Preventing PAM: A rare, but lethal infection

Summer season is officially here. It is a great time to enjoy cookouts, playing sports, or participating in water-related activities. The summer season also brings a number of things that we need to be mindful of in order to be safe, such as hurricane season, mosquito season, and the less known amoeba season.

Naegleria fowleri is a big name for a tiny amoeba. This parasite is most often found in warm bodies of fresh water such as lakes, rivers, ponds, and canals. It can cause a rare infection of the brain called primary amebic meningoencephalitits (PAM) that destroys brain tissue and is usually fatal.

Infections occur when contaminated water enters the body through the nose. Once the amoeba enters the nose, it travels to the brain where it causes PAM. Infections usually occur during our warmest weather months of July, August, and September. During these months the water temperature is higher and the water levels are lower, creating a peak season for amoebas.

Symptoms of PAM usually start within one to seven days after infection and may include headache, fever, nausea, or vomiting. Other symptoms can include neck stiffness, confusion, loss of balance, seizures, and hallucinations. After the start of symptoms, the disease progresses rapidly.

In Florida, there have been eight cases of Naegleria fowleri infection since 2003. Last year, in Glades County, there was a case of PAM in a 12-year-old boy, which he acquired while knee-boarding in a drainage ditch. In Polk County, the last case occurred in 2009, when a 10-year-old boy was infected while wake boarding in a lake. Tragically, both young boys died as a result of this terrible disease.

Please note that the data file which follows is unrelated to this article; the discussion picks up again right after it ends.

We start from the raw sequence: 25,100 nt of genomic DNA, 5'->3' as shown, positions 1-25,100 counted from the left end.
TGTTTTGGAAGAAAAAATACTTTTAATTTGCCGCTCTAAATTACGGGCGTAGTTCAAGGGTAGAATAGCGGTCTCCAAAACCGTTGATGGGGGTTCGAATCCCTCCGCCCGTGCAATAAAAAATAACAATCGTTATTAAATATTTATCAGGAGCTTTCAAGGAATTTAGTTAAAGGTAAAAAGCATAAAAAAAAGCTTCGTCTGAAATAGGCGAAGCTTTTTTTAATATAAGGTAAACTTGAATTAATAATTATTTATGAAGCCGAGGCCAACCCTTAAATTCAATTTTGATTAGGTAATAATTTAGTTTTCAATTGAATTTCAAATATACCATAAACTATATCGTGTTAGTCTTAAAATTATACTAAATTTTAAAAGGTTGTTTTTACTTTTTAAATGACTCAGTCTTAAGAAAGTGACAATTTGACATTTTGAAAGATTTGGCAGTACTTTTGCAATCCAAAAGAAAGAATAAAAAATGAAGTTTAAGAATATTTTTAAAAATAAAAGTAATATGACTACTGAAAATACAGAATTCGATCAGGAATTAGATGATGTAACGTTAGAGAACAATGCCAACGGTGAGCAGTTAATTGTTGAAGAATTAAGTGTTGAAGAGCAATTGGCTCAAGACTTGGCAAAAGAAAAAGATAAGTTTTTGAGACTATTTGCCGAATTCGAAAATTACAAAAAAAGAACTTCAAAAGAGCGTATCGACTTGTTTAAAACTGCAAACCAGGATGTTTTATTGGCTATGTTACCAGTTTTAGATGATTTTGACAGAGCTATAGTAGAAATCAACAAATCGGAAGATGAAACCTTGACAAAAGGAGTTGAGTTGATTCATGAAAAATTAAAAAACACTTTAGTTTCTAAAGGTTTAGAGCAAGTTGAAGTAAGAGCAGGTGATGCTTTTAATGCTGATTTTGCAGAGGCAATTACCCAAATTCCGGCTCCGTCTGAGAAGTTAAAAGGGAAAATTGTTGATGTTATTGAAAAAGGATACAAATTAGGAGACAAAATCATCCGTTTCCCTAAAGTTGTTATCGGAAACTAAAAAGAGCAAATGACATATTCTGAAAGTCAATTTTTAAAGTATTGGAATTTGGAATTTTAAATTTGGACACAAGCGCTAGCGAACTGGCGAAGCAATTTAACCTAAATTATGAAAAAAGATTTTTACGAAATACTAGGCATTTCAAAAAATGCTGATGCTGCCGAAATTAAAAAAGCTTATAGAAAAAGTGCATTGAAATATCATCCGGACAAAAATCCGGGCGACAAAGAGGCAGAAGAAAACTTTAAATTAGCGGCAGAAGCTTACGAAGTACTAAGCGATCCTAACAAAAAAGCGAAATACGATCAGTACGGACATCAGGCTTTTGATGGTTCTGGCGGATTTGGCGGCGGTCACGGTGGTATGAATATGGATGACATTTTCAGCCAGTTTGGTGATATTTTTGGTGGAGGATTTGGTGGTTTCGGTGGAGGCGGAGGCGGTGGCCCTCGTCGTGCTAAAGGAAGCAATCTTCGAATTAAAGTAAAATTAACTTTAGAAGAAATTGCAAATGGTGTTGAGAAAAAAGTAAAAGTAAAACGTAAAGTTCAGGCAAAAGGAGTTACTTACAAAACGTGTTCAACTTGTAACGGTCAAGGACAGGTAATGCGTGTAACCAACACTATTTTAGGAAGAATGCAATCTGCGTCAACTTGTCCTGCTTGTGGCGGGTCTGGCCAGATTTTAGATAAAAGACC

While primary amebic meningoencephalitis is 99 percent lethal, it is 100 percent preventable. There are steps a person can take to reduce their risk of infection:

  • Avoid water-related activities in warm freshwater during periods of high water temperature and low water levels
  • Limit the amount of water going up your nose by holding your nose shut, using nose clips, or keeping your head above water when taking part in warm freshwater-related activities
  • Avoid digging in, or stirring up the sediment while taking part in water-related activities in shallow, warm freshwater areas

Remember, this disease is rare and taking smart preventative steps can allow for a safe and relaxing summer swim.

For more information, please visit the CDC’s website at and


story by DR. ULYEE CHOE, Director of FDOH-Polk

About the Author: Dr. Ulyee Choe, an infectious disease physician, serves the community as director of the Florida Department of Health in Polk County (FDOH-Polk) and as a Polk County Medical Association member. For more information about FDOH-Polk, visit

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